My personal work seeks to render conspicuous certain themes which normally elude the mind’s eye. My preferred subjects include aspects of contemporary warfare and those activities of the modern State which are notable for their near invisibility, such as drones, electronic surveillance, nuclear testing, and Cold War ideology.

Photography—with it’s intuitive presumption of veracity—is the common medium of my projects, though I also use video and writing to deepen my engagement. My background in photojournalism informs my ethical values, but I no longer focus on news gathering. Rather, my projects often start with a nagging curiosity about a subject, and occasionally I am seized by an obsession to understand, document, and reveal that subject to a wider audience.

Underpinning my work is a belief that human activity becomes increasingly absurd and dangerous when it loses empathy. I agree with Albert Camus when he said,

“By definition, a government has no conscience. Sometimes it has a policy, but nothing more.”



Tomas van Houtryve is a photographer, artist and author who engages critical contemporary issues around the world.

Initially a student in philosophy, Tomas developed a passion for photography while enrolled in an overseas university program in Nepal. Immediately after graduation in 1999, he devoted himself fully to photojournalism, starting out with the Associated Press in Latin America. He was the first AP photographer to cover the military prison in Guantánamo Bay, Cuba, and in 2002 he traveled to Kandahar to photograph families of the Guantánamo inmates.

Tomas left AP in 2003 to concentrate on large-scale personal projects, starting with the Maoist rebellion in Nepal. The resulting photos of the rebels’ rise to power earned wide recognition including the Visa pour l’Image-Perpignan Young Photographer Award and the Bayeux Prize for War Correspondents.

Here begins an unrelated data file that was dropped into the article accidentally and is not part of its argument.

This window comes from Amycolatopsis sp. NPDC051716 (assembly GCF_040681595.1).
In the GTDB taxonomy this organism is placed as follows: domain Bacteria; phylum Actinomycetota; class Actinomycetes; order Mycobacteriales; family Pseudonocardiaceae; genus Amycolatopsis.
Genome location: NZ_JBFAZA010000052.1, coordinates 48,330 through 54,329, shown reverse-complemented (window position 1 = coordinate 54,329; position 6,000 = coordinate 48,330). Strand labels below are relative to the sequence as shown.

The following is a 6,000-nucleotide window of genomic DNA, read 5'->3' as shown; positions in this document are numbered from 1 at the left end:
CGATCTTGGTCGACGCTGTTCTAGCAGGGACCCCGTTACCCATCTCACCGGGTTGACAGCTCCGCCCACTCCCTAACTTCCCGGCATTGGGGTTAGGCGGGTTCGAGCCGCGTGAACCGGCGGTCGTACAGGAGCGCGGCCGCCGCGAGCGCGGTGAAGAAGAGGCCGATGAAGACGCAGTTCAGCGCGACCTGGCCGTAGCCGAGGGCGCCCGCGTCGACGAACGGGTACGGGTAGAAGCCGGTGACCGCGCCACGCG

In 2006 Tomas was named one of PDN’s 30 Emerging Photographers. He was awarded an Alicia Patterson Journalism Fellowship in 2008, and in 2010 he was named the POYi Photographer of the Year.

Tomas’ first monograph book, Behind the Curtains of 21st Century Communism, was published in Spring 2012. The seven-year-long project documents life in the last countries where the Communist Party remains in power: North Korea, Cuba, China, Nepal, Vietnam, and Laos. The series won the 2012 POYi World Understanding Award.

In 2013 Tomas began working on Blue Sky Days, a drone’s-eye view of America. Images from the project were first published in Harper’s as the largest photo portfolio in the magazine’s 164-year history. The series was awarded the 2015 ICP Infinity Award and honors from POYi, World Press Photo, the Photographic Museum of Humanity, and the White House News Photographer’s Association.

Tomas has had solo exhibitions of his work in Paris, New York City, Spain and Italy. His work is included in multiple private collections in Europe, Asia and the United States and in the permanent collections of the Nelson-Atkins Museum of Art and the Open Society Foundations. Many of his photographs of intense political actions are distinguished by their intimacy.

Tomas is frequently interviewed on radio and television and has appeared on the BBC, CNN, MSNBC, NPR, ARTE and France 5. He is a member of VII Photo since 2010.